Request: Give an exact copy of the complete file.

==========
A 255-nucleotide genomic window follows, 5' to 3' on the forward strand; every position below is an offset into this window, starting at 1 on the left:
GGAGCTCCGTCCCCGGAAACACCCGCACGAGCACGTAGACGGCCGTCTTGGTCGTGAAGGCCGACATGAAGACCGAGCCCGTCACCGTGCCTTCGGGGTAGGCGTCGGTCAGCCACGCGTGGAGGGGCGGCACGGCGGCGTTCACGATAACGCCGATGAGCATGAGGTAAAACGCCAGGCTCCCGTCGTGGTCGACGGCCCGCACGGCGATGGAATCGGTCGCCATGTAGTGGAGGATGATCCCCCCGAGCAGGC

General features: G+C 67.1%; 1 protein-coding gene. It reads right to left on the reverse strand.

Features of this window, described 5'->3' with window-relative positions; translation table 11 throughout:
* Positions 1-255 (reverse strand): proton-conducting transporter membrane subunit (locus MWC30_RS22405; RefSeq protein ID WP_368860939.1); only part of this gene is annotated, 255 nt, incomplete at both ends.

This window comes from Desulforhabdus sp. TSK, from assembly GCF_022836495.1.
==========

A 255-nucleotide genomic window follows, 5' to 3' on the forward strand; every position below is an offset into this window, starting at 1 on the left:
GGAGCTCCGTCCCCGGAAACACCCGCACGAGCACGTAGACGGCCGTCTTGGTCGTGAAGGCCGACATGAAGACCGAGCCCGTCACCGTGCCTTCGGGGTAGGCGTCGGTCAGCCACGCGTGGAGGGGCGGCACGGCGGCGTTCACGATAACGCCGATGAGCATGAGGTAAAACGCCAGGCTCCCGTCGTGGTCGACGGCCCGCACGGCGATGGAATCGGTCGCCATGTAGTGGAGGATGATCCCCCCGAGCAGGC

General features: G+C 67.1%; 1 protein-coding gene. It reads right to left on the reverse strand.

Features of this window, described 5'->3' with window-relative positions; translation table 11 throughout:
* Positions 1-255 (reverse strand): proton-conducting transporter membrane subunit (locus MWC30_RS22405; RefSeq protein ID WP_368860939.1); only part of this gene is annotated, 255 nt, incomplete at both ends.

This window comes from Desulforhabdus sp. TSK, from assembly GCF_022836495.1.